by Sarah Van Wagnen

When people are put into teams, there is always the uncertainty of whether they will thrive together, or collapse into chaos. Some people just click, and others don’t. Is there more behind a team simply “clicking” though? Could it actually be broken down into a science, that anyone could study? Researchers at Google say they have singled out specific qualities needed within a team to make it thrive. By understanding what makes the greatest teams, any person or company can increase productivity and happiness.

Looking deep into Google‘s inner structure reveals what makes their top performing teams so effective. By understanding what made certain teams so productive, Google was able to bring this information to every employee. They launched an investigation called “Project Aristotle” to solve the phenomenon about why some teams excel. Leaders at google wanted to know how to motivate their teams to achieve their best work. They studied over 100 different teams to try and find common patterns.

After collecting tons of different data, the researchers were at a loss. Teams could appear to be completely similar from the outside, but one may function much better for reasons they could not pin-point. ‘‘At Google, we’re good at finding patterns,’’ Dubey said. ‘‘There weren’t strong patterns here’’(Duhigg, 2016). What they soon realized was who exactly was on the teams didn’t really matter, it was something else.

Rozovsky and her colleagues kept coming across research by psychologists and sociologists that focused on ‘‘group norms.’’ They looked at unwritten rules within groups and how they could affect each individual. Norms differed from group to group, sometimes being affective and other times not; “the right norms, in other words, could raise a group’s collective intelligence, whereas the wrong norms could hobble a team, even if, individually, all the members were exceptionally bright” (Duhigg, 2016).

Researchers found a concept called Psychological safety within research papers, “Psychological safety refers to an individual’s perception of the consequences of taking an interpersonal risk” (“Re-Work”). Within teams, the more comfortable everyone felt sharing their thoughts and emotions the better they all worked together. Other very important factors were dependability and clarity. Each person should all put in an equal amount of effort, and must know what their specific role within the team is.

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When forming the most effective teams clear norms must be established. It is very important for one of these norms to encourage an open atmosphere for discussion, so that team members are not afraid to speak up. People that do not feel like they can speak up may feel unimportant and not work as hard. Without an open environment groupthink could also occur because everyone may just go along with what the most out-spoken person says. Sharing knowledge equalizes power throughout the group, so that everyone feels like they have a purpose. Groups with higher “average social sensitivity” also tended to work together better, “basically, these teams were more empathic and better at reading others’ emotions based on nonverbal cues” (Dr. Hall, 2016). Since they could understand each others feelings, it was easier for people to feel comfortable speaking out.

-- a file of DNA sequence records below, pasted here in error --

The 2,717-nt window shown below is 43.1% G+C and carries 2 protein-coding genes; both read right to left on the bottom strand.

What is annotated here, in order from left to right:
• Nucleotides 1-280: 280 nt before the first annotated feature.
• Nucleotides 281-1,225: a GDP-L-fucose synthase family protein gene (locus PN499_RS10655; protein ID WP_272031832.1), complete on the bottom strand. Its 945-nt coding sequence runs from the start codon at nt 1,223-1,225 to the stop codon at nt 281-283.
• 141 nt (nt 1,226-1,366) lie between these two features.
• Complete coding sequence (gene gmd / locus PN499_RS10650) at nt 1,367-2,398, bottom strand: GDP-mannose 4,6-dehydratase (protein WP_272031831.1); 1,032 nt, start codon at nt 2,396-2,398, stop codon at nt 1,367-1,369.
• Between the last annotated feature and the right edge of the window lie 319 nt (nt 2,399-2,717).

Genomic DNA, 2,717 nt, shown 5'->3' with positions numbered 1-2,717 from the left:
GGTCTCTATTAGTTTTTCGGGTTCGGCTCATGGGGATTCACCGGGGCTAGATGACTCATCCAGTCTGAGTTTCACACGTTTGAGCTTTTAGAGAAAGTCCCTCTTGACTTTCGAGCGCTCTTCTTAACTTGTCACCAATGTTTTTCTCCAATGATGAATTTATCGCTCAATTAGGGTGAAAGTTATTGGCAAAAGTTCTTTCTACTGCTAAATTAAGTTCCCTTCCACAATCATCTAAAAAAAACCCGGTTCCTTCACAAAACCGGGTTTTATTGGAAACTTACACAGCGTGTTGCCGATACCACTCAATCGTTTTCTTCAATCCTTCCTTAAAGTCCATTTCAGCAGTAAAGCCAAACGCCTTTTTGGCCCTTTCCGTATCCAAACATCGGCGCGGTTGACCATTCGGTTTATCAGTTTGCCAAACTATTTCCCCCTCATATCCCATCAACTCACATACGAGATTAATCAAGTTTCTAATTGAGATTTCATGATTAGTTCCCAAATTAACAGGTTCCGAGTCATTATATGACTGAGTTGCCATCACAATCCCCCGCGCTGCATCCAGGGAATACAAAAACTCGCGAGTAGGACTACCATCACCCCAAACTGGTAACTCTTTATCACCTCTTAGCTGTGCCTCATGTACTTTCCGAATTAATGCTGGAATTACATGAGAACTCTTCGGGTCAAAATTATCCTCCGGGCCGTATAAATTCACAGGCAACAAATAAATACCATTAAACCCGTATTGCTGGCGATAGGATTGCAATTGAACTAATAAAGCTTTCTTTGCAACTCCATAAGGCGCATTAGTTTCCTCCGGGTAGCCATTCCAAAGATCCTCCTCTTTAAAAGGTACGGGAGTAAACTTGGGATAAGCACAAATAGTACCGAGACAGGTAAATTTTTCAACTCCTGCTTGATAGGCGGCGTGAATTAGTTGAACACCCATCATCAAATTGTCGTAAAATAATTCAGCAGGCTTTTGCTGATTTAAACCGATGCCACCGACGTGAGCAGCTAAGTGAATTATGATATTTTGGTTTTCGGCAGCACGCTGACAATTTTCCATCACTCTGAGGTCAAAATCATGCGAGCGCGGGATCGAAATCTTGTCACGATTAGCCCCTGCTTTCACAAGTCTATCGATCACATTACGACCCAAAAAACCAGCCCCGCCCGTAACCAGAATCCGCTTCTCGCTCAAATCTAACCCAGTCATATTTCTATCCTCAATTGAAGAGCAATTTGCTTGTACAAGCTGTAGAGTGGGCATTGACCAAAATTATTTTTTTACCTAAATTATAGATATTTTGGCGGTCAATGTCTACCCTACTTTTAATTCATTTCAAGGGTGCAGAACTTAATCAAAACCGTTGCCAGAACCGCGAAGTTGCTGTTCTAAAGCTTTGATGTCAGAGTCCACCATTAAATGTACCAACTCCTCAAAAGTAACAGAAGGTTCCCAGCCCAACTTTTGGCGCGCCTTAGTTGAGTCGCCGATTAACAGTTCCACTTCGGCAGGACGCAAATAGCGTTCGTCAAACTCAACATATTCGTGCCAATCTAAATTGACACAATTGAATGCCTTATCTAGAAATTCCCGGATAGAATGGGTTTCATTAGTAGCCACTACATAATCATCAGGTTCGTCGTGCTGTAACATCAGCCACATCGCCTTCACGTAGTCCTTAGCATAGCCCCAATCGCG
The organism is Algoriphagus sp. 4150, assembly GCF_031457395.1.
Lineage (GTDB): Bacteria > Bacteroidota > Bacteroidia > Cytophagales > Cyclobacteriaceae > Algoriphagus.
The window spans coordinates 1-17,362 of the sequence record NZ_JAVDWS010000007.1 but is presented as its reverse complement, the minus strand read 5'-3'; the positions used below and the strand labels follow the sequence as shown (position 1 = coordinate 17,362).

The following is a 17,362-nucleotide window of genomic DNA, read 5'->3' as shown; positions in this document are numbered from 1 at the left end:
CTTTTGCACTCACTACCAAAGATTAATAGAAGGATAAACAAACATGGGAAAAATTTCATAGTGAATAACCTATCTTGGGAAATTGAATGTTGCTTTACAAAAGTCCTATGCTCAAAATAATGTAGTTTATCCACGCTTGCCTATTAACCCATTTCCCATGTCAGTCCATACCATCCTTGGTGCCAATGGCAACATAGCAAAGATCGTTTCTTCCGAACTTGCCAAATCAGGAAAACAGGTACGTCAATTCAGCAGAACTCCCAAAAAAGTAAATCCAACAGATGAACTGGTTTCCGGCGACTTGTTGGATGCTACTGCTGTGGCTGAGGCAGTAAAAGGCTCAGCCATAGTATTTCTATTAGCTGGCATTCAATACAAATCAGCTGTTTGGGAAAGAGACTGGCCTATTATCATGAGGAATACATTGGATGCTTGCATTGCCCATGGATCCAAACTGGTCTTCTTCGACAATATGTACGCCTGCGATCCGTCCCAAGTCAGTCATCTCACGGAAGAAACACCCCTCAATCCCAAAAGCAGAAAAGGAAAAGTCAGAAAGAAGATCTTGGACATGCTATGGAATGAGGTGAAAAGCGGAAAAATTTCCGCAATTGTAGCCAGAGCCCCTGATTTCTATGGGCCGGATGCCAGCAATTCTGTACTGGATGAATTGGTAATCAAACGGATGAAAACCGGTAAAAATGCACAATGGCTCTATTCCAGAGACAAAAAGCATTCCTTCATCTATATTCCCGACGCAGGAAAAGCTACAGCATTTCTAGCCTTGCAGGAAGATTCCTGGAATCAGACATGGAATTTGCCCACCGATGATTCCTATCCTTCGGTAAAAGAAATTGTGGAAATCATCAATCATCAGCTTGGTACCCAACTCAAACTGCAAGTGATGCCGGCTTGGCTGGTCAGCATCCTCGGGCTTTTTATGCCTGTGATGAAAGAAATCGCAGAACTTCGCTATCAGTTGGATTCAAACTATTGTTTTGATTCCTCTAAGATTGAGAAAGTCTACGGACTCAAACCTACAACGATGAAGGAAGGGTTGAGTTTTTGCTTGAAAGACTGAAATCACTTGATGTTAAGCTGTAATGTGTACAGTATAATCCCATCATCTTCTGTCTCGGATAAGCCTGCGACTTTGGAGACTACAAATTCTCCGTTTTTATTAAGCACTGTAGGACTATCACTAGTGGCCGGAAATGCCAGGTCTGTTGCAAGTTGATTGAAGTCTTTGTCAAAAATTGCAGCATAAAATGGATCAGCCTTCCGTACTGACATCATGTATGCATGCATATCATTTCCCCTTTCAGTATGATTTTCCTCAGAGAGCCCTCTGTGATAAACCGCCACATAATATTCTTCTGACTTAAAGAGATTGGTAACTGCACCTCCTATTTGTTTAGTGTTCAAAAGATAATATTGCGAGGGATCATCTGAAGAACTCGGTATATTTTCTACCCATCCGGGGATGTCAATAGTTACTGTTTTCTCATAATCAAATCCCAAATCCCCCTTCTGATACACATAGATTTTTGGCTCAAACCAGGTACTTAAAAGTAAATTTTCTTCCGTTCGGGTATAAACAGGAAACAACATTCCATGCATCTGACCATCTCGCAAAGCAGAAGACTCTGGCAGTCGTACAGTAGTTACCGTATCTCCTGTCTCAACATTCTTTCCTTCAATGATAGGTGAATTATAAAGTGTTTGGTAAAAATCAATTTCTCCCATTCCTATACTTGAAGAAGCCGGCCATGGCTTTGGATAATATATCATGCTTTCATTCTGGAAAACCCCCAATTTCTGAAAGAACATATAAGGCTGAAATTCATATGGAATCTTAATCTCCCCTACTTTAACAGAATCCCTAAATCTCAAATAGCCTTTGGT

I do believe the findings within the study are accurate, however it takes knowledge of these findings in order for a team to try out the recommendations. It is also very important that each individual on the team know how to do their job, so that more work doesn’t fall on one person. Being clear about job roles, while encouraging discussion about ideas and feelings will usually result in a great team. The last time I participated in a successful team we divided up roles to who knew the most about each thing. We also did not make each other feel bad about speaking up and sharing new ideas.

If I was leading a work team, I would start by sharing something personal about myself, that maybe the team could relate to. People are more willing to work for a boss that they can connect with, and feel comfortable talking to. I would also divide up work to those who are skilled in each category, while also encouraging them to reach out to people on the team if they get stuck. A team is only as strong as its weakest link, so everyone must feel like they are important and valued. Google taped into this factor, and may be one of the reasons they are still so successful.



Dr. Hall T. (2016). 5 Research backed practices to build a high performing team. Retrieved from

Duhigg, C. (2016). What Google learned from its quest to build the perfect team. Retrieved from

Re:Work – Guide: Understanding team effectiveness. (nd). Retrieved from


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